For about 11 months, I had my family – the one I’d always dreamed of, prayed for, manifested with affirmation cards and faith. I remember the day it broke, shattered, smashed to smithereens — January 26, 2016. Almost 7 months to the day that I officially filed for divorce – July 27, 2016. We’d knew broken it long before, but that day in January we smashed it to pieces that could never be put back together in the same way. At the time, however, we thought, I thought, it could be fixed. We were wrong, we were both wrong – sort of, anyway.
Being a community-oriented and deeply faithful person living in the buckle of the Bible Belt, Texas, you can imagine the number of times that even for those that loved me, when they saw me what they saw was a woman with a broken family. Though as polite as we southern church folks can be, rarely did folks say it to me directly. Yet it was everywhere, the language of children from or in broken homes. It wasn’t until in a meeting of volunteers in the children’s ministry at my church when one of my dearest friends, and buddies in fights for justice and inclusivity, used the phrase that I cried.
I normally cringed or fumed when I heard the phrase, broken home, but this time I was deeply hurt. She was driving home the necessity to cultivate small group prayer, even among the youngest of those we served (the two and three-year-olds) and mentioned that the same things their parents were receiving pastoral care for as adults were affecting them, though they may not have the words for it. As she described the importance of making time to hear what their little hearts wanted to let God know from their own perspectives, she delineated a shortlist of things they were battling because their parents were in those same spiritual fights — alcoholism, food insecurity, their homes being broken by divorce. And suddenly my chorus of “Amens,” caught in my throat. I stopped breathing and my eyes filled with tears I couldn’t stop from running over. It seemed like time slowed down to a near standstill, but in what was just probably 2 seconds I was mortally wounded and no one else batted an eyelash.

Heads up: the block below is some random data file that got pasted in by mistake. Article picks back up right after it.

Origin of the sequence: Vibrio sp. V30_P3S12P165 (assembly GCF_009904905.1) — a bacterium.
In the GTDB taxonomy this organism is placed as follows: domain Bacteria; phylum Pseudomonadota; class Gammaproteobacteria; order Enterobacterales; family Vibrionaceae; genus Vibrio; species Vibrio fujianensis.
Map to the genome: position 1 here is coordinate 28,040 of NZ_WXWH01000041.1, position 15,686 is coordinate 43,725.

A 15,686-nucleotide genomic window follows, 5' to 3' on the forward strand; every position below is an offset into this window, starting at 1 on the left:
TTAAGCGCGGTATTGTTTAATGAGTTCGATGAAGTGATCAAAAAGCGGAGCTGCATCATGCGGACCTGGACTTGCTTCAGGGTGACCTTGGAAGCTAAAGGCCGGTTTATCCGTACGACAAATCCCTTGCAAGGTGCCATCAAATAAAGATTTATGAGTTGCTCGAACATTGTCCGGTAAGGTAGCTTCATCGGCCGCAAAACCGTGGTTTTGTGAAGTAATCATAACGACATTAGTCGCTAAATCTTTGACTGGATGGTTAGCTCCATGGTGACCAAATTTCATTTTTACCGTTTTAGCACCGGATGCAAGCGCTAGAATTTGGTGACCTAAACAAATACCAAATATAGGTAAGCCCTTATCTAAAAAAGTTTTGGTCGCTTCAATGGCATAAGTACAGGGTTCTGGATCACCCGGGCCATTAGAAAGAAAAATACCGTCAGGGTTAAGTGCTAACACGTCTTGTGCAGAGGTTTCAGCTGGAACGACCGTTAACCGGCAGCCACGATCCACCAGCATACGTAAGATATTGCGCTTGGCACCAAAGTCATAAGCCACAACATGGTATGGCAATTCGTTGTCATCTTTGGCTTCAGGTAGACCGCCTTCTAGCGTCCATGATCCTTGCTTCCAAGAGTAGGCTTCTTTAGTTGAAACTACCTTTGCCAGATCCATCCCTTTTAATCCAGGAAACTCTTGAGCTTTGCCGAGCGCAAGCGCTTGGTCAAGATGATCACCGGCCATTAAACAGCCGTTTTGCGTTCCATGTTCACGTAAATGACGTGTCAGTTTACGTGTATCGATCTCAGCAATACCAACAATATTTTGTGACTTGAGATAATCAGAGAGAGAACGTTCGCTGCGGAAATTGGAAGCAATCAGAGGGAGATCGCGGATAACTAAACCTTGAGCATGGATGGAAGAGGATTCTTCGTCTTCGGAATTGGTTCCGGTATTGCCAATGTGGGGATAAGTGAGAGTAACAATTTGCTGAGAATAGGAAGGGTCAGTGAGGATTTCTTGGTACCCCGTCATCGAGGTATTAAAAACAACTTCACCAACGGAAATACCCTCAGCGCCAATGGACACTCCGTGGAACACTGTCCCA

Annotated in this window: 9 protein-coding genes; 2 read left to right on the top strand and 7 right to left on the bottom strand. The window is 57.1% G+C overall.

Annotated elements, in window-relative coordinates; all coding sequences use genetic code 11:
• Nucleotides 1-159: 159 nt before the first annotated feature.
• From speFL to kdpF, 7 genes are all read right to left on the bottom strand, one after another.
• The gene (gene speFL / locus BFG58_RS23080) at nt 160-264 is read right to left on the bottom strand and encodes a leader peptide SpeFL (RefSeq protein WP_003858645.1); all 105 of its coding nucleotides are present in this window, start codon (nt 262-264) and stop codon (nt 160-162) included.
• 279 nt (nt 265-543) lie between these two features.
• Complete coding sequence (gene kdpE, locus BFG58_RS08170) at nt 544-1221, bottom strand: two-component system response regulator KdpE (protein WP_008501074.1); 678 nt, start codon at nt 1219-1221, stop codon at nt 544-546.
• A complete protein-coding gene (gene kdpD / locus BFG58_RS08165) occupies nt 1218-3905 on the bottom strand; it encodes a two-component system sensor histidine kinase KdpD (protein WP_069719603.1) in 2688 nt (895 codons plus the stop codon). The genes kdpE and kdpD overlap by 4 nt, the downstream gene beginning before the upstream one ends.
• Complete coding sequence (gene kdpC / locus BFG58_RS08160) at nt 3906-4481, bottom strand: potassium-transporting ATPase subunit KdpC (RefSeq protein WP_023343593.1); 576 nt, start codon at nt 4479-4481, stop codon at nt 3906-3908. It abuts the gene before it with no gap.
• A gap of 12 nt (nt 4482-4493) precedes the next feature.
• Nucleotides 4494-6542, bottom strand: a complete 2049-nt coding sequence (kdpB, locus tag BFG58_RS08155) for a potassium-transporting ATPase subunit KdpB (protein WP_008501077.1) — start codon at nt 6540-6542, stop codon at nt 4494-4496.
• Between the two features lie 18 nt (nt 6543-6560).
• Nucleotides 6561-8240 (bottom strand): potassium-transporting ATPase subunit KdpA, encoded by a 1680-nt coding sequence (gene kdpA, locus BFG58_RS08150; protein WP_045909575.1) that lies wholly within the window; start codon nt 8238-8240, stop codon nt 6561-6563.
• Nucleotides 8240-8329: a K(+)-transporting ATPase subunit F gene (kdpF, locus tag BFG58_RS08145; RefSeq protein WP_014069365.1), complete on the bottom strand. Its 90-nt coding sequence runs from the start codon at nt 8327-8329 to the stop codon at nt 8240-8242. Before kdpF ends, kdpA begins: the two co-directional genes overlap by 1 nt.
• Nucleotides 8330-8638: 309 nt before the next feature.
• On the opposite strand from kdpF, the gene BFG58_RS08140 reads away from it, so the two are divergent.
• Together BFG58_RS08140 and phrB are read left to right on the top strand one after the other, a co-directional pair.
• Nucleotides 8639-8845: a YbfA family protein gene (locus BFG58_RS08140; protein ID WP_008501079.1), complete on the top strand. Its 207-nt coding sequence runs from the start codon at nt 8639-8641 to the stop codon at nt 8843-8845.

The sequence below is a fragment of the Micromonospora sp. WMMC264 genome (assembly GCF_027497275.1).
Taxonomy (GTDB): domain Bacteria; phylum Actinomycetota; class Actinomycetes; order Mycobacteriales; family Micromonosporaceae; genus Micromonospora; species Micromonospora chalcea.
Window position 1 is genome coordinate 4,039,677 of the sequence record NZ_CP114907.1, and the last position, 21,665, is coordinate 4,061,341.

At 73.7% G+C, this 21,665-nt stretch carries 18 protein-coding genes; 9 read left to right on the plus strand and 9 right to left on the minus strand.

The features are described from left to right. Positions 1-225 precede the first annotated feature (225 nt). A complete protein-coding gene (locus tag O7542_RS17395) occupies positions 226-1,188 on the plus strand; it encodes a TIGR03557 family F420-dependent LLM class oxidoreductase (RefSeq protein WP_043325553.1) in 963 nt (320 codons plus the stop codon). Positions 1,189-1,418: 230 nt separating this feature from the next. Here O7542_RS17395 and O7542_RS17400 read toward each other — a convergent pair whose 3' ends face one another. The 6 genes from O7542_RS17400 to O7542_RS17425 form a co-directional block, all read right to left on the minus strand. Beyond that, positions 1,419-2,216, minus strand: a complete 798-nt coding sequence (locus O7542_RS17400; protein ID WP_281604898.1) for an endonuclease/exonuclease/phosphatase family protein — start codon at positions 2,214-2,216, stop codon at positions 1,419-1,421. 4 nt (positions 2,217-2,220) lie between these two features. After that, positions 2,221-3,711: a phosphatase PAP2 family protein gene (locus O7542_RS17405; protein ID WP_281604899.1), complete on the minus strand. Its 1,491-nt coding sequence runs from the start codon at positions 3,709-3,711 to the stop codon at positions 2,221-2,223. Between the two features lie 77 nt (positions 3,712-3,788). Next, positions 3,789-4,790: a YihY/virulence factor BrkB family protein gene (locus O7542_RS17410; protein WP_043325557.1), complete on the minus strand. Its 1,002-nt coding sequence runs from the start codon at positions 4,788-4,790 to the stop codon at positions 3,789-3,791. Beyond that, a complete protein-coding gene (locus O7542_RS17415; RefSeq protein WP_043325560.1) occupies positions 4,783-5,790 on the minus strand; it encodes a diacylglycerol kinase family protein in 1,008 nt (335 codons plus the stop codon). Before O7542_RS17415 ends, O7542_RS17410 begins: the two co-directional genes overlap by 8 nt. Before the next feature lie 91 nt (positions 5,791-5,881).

Because I love her, and know her, and have decades of therapy under my belt, after we adjourned our meeting, I stopped her in the hallway. As everyone scattered toward their classrooms, she saw my tears and we wrapped our arms around each other’s necks because that’s what friends do when they see you crying. As I explained to her how hurt I was and why we kept our arms around each other at arm’s length so we could still see each other as I shared.
“All of us are broken,” I said. “All are us are in some sort of fight for our lives spiritually or physically. My family isn’t broken; not any more broken than one with two married people and alcoholism or terminal illness. My family and our homes are healthier now than the shambles of a home that existed when I was married. It hurts to hear my life and Montgomery’s life described that way. But I don’t have any other way of quickly naming for a list whatever either. But it isn’t broken.” I sobbed, barely getting those last words out.
She hugged me again until my breathing calmed. She acknowledged the language was antiquated and loaded. She agreed that there had to be another way of naming and talking about the unique needs of my family, and similar families, but she was at a loss for words as well.
Neither of us had a solution.
We couldn’t just stop talking about families like mine; we couldn’t become a faith community that just ignored non-married family structures.
We also couldn’t just keep hurting people.
We agreed, to keep seeking God, and podcasts, and books, and conversations to find something better.
It’s been about 2 years since that conversation in the hallway at church.